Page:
Anthony Albanese to face demand for $5bn hospital boost at first national cabinet meeting

The prime minister, Anthony Albanese, will face state demands for an immediate $5bn funding boost for public hospitals and calls to do more on skills shortages at his first meeting of national cabinet.

The meeting with state and territory leaders on Friday will be held as the country faces a deepening energy crisis that saw the regulator shut down the wholesale electricity market on Wednesday for the first time.

Amid soaring inflation and overwhelming demand on state hospitals, state and territory leaders will present a united front on the issue of health funding, calling for the federal government to scrap a 6.5% cap on health spending and to extend a 50-50 funding agreement for pandemic health costs that is due to expire in September.

The two measures would cost the federal government about $5bn a year.

The New South Wales premier, Dominic Perrottet, told Guardian Australia the issue of labour and skills shortages would also be “top of the list” for Friday’s meeting. He said the states and territories were still grappling with the fallout from the pandemic.

“This will be the first meeting with prime minister Anthony Albanese and state and territory leaders and provides an important opportunity for national cabinet to look at new ideas and solutions to the challenges we face as a nation in the months and years ahead,” Perrottet said.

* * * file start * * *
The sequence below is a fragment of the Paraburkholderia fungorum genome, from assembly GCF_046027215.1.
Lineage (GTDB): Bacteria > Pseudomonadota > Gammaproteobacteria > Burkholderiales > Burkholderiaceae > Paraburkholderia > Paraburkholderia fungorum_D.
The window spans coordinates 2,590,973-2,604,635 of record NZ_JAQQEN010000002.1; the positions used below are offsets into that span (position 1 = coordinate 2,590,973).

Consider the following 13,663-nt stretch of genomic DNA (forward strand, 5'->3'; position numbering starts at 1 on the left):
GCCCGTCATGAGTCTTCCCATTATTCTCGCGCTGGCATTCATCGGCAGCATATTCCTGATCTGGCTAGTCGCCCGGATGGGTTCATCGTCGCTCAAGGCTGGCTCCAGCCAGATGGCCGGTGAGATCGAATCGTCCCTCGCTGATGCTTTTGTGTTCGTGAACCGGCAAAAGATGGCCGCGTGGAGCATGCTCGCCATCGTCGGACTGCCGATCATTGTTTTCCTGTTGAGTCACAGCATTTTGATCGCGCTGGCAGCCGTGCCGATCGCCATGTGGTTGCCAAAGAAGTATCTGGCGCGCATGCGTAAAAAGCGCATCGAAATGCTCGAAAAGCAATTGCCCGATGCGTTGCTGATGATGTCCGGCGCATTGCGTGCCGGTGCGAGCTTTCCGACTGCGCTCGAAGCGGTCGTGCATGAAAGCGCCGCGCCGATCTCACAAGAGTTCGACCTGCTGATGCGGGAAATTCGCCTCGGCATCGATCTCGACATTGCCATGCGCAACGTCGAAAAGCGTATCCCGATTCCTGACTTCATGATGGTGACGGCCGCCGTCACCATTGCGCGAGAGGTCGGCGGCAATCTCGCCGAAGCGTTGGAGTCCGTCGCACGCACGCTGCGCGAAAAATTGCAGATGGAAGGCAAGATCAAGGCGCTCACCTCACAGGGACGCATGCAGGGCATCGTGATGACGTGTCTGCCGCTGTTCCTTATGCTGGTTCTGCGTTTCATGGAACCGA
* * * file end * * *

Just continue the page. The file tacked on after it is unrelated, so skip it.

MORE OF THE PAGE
“In the short term, there must be a focus on addressing labour and skills shortages in healthcare, construction and hospitality sectors so they can continue to bounce back from a tough couple of years.

“Our international borders have been closed up until recently for close to two years, which has resulted in a significant backlog of skill shortages that need to be addressed immediately.”

Long visa processing times for overseas workers wanting to enter Australia have seen some skilled migrants wait more than four years for their visa approval.

With Australia’s jobless rate at a 50-year low, many sectors are reporting difficulties finding staff, particularly hospitality and tourism.

Perrottet has flagged the states and territories need to improve how the primary health system interacts with the hospital network. He argues there is clearly a need for reform.

“We have a state health system that is not currently working alongside the GP network and change is needed to deliver a more coordinated system that delivers first-class healthcare for people no matter where you live,” he said.